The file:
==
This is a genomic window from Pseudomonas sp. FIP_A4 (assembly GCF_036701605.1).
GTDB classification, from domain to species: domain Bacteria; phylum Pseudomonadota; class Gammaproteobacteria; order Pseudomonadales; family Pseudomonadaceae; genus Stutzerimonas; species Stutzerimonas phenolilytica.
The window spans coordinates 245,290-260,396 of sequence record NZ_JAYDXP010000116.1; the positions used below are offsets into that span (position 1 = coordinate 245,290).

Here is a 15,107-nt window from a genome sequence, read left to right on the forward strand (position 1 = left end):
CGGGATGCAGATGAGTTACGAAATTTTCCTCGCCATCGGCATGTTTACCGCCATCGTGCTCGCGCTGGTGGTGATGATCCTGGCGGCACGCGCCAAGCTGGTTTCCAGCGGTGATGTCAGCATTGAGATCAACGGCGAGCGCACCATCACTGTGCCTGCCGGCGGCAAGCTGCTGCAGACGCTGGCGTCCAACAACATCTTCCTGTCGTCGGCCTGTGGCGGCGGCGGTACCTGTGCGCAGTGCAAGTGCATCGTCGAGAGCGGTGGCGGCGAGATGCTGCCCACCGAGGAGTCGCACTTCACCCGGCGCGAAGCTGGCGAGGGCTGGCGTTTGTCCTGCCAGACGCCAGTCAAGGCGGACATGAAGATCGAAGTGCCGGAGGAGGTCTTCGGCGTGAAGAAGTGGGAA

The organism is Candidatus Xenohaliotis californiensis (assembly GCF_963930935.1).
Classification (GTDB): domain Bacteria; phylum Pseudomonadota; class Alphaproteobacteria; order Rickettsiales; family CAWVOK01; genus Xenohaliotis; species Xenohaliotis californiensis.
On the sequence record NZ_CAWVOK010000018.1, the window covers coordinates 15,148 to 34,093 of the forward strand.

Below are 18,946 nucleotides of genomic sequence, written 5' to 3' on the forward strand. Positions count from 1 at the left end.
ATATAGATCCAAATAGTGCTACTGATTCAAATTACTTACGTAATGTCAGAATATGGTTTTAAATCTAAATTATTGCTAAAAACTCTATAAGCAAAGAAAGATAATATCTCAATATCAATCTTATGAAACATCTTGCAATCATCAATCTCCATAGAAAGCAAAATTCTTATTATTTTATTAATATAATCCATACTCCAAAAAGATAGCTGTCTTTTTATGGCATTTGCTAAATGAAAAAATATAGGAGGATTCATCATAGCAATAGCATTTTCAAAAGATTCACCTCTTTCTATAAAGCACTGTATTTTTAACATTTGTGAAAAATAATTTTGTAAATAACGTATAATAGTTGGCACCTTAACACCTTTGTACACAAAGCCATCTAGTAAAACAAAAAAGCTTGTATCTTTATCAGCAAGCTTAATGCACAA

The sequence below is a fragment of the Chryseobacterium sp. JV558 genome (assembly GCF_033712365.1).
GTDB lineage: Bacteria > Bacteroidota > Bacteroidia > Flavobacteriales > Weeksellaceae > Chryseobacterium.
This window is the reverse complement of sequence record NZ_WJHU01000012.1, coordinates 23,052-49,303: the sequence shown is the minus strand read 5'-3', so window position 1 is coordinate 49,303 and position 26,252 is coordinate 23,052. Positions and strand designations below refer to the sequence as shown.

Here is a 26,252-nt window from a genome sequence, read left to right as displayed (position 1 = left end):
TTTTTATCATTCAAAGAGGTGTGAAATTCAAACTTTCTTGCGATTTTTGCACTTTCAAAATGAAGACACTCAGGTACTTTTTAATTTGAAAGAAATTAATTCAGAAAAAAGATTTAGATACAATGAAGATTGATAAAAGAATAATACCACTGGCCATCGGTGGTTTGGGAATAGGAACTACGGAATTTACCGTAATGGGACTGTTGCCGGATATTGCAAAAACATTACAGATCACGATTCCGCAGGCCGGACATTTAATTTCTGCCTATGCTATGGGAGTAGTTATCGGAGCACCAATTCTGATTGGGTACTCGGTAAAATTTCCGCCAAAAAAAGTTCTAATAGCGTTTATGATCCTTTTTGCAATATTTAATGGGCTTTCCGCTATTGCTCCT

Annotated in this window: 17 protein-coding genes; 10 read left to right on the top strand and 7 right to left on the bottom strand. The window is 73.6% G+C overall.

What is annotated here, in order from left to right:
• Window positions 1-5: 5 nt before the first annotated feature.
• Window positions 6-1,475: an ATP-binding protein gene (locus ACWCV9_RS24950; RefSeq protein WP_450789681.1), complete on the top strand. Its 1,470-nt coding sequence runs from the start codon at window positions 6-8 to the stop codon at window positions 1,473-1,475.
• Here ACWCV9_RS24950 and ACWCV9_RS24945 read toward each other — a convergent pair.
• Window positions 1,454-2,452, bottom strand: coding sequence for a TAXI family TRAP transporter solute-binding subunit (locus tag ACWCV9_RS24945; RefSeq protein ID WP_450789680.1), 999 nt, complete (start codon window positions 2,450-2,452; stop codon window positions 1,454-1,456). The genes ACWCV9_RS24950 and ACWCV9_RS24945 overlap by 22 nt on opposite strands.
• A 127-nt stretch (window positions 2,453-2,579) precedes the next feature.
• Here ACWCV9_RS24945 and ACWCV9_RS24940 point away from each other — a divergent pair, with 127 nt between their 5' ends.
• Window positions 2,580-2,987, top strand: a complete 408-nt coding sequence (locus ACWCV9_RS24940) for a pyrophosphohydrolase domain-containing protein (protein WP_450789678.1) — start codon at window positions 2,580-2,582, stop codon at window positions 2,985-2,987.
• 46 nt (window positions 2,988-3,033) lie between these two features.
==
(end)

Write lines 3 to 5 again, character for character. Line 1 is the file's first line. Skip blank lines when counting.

The window spans coordinates 245,290-260,396 of sequence record NZ_JAYDXP010000116.1; the positions used below are offsets into that span (position 1 = coordinate 245,290).

Here is a 15,107-nt window from a genome sequence, read left to right on the forward strand (position 1 = left end):
CGGGATGCAGATGAGTTACGAAATTTTCCTCGCCATCGGCATGTTTACCGCCATCGTGCTCGCGCTGGTGGTGATGATCCTGGCGGCACGCGCCAAGCTGGTTTCCAGCGGTGATGTCAGCATTGAGATCAACGGCGAGCGCACCATCACTGTGCCTGCCGGCGGCAAGCTGCTGCAGACGCTGGCGTCCAACAACATCTTCCTGTCGTCGGCCTGTGGCGGCGGCGGTACCTGTGCGCAGTGCAAGTGCATCGTCGAGAGCGGTGGCGGCGAGATGCTGCCCACCGAGGAGTCGCACTTCACCCGGCGCGAAGCTGGCGAGGGCTGGCGTTTGTCCTGCCAGACGCCAGTCAAGGCGGACATGAAGATCGAAGTGCCGGAGGAGGTCTTCGGCGTGAAGAAGTGGGAA